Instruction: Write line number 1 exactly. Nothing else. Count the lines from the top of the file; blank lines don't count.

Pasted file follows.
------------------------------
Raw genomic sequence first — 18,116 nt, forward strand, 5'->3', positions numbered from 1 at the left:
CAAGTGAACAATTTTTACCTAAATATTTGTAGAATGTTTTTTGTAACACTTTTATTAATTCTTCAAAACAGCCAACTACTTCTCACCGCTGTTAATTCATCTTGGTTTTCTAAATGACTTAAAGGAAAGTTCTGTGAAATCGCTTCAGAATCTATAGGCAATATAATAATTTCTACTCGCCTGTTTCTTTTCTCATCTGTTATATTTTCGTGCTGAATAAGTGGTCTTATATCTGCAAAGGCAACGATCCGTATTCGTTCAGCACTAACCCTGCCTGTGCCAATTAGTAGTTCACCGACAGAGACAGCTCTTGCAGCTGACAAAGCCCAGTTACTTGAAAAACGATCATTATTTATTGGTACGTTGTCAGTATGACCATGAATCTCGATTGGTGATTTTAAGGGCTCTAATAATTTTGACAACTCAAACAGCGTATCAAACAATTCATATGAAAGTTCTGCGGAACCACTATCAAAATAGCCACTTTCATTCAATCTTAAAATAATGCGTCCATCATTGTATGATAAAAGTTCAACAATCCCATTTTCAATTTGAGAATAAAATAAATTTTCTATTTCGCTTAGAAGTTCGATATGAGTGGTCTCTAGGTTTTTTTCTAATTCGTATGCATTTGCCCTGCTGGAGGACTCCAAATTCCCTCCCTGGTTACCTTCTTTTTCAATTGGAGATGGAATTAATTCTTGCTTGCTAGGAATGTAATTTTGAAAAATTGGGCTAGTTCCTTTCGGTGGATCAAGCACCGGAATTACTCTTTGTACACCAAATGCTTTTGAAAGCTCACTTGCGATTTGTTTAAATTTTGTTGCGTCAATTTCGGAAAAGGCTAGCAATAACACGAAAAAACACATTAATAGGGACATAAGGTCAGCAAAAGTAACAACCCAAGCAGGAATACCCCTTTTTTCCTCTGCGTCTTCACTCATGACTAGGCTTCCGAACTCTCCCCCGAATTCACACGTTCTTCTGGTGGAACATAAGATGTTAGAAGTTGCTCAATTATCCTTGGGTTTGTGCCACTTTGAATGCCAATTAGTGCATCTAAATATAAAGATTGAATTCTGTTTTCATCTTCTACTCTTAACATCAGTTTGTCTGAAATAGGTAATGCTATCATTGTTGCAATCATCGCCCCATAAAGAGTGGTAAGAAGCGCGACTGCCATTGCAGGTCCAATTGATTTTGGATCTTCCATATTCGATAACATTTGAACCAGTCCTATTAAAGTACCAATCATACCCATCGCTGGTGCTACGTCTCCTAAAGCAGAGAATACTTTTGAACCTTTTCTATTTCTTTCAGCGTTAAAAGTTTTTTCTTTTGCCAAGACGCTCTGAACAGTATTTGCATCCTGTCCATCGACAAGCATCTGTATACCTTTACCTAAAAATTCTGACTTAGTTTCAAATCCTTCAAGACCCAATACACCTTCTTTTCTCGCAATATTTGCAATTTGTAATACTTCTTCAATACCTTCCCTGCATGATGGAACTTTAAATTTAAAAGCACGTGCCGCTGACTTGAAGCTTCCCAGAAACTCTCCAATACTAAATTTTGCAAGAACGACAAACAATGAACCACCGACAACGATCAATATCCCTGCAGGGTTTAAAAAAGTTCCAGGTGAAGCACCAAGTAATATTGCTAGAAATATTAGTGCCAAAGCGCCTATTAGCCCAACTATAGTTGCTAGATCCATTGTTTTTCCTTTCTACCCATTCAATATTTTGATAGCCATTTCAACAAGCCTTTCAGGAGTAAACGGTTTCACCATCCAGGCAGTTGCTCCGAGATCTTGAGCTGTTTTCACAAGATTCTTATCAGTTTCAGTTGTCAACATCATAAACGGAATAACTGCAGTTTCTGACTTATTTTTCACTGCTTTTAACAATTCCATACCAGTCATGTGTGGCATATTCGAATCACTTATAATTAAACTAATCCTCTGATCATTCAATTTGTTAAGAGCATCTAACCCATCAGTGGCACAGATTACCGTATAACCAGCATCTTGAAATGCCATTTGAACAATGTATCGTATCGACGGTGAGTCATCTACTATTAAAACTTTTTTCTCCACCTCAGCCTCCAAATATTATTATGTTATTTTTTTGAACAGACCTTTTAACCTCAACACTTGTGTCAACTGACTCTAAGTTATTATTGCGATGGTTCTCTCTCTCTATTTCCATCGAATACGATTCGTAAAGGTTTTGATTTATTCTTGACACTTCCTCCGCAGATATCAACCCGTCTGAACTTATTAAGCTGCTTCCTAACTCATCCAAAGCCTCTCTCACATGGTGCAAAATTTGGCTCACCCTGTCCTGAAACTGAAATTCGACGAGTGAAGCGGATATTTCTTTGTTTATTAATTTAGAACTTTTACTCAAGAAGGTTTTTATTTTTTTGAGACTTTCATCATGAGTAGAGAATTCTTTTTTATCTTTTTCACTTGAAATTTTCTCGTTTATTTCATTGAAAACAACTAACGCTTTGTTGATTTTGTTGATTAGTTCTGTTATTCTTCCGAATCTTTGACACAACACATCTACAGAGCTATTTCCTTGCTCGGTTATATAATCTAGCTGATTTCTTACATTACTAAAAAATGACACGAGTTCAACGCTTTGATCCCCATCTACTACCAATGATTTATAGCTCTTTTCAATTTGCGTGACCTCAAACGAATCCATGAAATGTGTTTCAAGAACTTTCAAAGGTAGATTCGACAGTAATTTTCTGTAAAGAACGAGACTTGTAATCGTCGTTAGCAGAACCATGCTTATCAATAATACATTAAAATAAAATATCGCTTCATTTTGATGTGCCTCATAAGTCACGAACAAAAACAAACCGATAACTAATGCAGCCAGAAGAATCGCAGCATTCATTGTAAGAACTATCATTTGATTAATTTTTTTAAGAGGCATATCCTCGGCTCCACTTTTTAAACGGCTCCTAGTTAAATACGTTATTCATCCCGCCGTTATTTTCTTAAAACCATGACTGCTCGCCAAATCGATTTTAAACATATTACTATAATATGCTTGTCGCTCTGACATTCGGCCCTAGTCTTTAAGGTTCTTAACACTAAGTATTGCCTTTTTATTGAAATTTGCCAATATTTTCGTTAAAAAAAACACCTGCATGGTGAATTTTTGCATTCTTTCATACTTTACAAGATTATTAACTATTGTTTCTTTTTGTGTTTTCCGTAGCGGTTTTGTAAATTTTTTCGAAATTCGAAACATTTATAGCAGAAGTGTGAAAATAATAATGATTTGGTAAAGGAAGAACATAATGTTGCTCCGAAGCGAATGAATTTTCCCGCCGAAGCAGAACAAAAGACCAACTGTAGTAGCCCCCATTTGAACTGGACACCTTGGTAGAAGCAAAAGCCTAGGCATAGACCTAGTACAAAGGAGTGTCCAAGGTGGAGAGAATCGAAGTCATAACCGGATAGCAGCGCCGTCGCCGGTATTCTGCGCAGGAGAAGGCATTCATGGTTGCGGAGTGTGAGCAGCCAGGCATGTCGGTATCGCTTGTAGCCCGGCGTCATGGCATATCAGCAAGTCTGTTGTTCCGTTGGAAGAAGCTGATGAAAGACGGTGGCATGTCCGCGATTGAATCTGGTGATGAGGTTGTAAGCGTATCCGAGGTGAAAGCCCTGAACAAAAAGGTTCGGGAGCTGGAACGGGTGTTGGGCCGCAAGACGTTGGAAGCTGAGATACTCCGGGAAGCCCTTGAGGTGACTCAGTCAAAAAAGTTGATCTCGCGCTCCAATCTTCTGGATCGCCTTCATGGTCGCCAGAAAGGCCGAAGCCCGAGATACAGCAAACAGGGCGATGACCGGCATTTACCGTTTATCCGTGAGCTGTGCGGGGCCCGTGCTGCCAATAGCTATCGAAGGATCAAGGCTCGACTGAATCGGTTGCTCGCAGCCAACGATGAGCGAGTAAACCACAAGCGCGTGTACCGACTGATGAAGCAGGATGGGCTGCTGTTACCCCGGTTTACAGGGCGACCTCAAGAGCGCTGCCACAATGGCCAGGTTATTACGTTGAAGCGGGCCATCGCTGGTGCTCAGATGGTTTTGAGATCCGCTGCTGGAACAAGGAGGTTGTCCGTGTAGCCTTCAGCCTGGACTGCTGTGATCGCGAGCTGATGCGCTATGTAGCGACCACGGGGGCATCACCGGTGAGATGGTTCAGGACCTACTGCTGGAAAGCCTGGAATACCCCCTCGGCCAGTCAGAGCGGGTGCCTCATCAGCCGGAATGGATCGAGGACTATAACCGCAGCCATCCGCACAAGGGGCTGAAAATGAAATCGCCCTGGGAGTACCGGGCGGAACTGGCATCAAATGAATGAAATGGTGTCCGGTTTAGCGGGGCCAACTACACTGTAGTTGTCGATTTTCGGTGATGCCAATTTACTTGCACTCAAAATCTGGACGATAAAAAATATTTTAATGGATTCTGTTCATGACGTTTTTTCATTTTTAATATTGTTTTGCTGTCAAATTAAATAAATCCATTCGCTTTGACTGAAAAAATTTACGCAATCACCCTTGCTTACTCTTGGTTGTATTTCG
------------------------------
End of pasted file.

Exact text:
Raw genomic sequence first — 18,116 nt, forward strand, 5'->3', positions numbered from 1 at the left: